On paper, then, so far, so good. The Polestar 2 is fast and fun to drive, with the practicality of a family car, and if you don’t hammer it, you might get to the magic 300-mile mark on a single charge. It’s even got a moral compass – besides not kicking out any CO2 on the road, the black cloth interior on my loaner was ‘vegan’ and the company swears it’s working with nice farmers on the leather option.

But would you want to park one outside your house? This is what the jury will debate longest. Of course, the debate isn’t limited to the Polestar 2. As a rule, electric cars aren’t as pretty as their ICE counterparts. Tesla’s Model 3, Polestar 2’s nearest rival, has a distinctly gormless gait, while from Nissan’s pioneering Leaf to Kia’s spirit-crushingly awful e-Soul, there’s little to tempt design obsessives. Jaguar’s i-Pace still disappoints visually, and Audi’s similarly pricey e-tron should have been put in the Q8 body.

By those benchmarks, and even though it can’t be described as pretty, the Polestar 2 isn’t going to be the last girl to get asked to the dance. It looks plenty aggressive, with 19-inch rims as standard, flared wheel arches, tyres that poke out menacingly from the car’s boxy silhouette, and a squat stance that owes something to American muscle cars.

But the shutlines gape a touch and flow awkwardly, the C-pillar feels crunched in the wrong places and the front-end detailing is overwrought. It wouldn’t hurt to look a little more Volvo, but then I get there’s a burden on designers to bring the forward-thinking of the nuts and bolts of a class-leading electric car to the design – and I might just not be ready for it.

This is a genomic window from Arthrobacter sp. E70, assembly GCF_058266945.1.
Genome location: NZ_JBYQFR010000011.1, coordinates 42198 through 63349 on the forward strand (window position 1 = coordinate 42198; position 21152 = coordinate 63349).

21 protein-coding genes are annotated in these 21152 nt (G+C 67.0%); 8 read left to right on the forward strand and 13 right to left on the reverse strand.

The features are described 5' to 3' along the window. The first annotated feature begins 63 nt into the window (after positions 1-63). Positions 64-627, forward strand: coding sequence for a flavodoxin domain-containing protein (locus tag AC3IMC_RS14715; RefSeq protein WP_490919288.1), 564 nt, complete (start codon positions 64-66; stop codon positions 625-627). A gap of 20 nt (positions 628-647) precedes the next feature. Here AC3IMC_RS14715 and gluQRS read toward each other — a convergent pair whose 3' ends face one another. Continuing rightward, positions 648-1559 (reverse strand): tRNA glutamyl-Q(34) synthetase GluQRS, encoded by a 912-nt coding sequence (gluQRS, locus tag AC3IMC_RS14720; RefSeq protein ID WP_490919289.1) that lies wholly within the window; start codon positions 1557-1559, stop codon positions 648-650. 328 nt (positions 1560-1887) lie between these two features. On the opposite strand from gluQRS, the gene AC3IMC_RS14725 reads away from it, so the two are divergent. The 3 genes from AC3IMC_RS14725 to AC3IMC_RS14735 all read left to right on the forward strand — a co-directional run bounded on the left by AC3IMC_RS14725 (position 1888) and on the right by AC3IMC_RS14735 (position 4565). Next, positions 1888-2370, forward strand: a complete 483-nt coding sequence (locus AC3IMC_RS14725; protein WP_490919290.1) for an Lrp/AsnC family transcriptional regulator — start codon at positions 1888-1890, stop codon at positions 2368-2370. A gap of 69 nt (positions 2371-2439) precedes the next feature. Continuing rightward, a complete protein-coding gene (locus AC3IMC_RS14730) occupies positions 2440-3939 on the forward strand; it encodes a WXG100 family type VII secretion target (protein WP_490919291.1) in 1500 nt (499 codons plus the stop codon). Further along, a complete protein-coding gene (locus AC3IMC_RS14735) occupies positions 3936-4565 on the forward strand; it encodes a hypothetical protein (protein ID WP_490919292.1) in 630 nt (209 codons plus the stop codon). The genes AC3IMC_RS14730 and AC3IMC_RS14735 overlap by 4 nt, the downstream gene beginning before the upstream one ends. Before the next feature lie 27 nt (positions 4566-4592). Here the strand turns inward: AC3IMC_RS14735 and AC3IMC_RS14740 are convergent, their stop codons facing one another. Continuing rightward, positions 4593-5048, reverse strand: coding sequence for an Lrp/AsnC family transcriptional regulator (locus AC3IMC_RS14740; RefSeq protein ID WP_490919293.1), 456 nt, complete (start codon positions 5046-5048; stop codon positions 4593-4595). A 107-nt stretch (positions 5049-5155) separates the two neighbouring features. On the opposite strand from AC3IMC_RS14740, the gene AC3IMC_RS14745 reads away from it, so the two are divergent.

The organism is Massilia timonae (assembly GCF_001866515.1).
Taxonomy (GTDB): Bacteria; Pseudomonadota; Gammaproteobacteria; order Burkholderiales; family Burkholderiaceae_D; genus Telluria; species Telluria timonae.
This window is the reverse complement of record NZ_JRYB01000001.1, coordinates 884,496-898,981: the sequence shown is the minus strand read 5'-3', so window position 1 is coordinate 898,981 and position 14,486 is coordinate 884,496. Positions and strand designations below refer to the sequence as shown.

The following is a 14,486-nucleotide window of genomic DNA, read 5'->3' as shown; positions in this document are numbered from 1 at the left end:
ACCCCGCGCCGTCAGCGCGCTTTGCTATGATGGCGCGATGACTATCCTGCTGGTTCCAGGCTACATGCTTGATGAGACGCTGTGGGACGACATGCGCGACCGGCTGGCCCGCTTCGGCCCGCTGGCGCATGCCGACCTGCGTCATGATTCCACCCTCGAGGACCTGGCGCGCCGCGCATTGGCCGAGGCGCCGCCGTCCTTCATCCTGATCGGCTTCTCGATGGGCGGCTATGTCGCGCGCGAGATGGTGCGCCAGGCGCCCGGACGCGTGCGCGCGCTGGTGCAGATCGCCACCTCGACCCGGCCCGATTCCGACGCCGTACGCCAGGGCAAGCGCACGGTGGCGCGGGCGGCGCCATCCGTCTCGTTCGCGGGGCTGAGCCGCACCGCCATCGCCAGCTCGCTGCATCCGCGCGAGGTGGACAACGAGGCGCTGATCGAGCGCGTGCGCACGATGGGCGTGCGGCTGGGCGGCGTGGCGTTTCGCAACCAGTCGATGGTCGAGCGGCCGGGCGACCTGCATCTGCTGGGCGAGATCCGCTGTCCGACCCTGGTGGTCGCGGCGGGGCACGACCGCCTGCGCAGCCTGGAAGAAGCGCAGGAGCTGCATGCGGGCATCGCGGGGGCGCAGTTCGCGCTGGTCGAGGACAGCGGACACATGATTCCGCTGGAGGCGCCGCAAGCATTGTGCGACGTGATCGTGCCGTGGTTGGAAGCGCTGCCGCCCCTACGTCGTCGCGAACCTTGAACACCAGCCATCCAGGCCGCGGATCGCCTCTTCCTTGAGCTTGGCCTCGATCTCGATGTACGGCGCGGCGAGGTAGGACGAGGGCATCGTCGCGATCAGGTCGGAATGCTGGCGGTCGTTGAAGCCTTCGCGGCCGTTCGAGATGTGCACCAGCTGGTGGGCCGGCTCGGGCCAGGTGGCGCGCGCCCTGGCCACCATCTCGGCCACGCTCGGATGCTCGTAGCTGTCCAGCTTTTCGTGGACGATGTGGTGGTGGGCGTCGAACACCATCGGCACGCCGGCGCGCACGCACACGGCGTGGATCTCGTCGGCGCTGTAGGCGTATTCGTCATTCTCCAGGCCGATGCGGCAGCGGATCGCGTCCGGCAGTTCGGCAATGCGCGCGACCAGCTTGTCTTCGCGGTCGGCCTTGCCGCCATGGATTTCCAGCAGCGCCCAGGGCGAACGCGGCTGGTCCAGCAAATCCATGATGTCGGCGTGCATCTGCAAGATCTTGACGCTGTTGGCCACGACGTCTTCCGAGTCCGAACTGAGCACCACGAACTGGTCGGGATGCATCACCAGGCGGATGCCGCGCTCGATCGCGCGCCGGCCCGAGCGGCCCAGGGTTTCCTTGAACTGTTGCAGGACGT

Or maybe I am. Because the Polestar 2 has left an indelibly positive mark. Even the standard spec list is a best-of showreel: included are a panoramic roof, 360-degree surround view camera, heated front and rear seats and a booming 13-speaker Harman Kardon sound system. And although this will bother some, it’s not autonomous, which if you like to drive will be a plus not a minus.

Add all this to the fact it’ll cost around a fiver to charge up and in as little as 40 minutes, and you have a genuine rival to everything from the top-spec Tesla Model Y (expected in the UK in 2022 and to be priced about the same), to a BMW 3-Series. The latter comparison is deliberate – the Polestar 2 is the kind of car that could turn the trickle of petrolheads who’ve already been lured away from their internal combustion engines into a steady flow.

Does that mean the Polestar 2 will end the Musk monopoly? No, no chance. But it is the bright star in the sky the electric market has been searching for.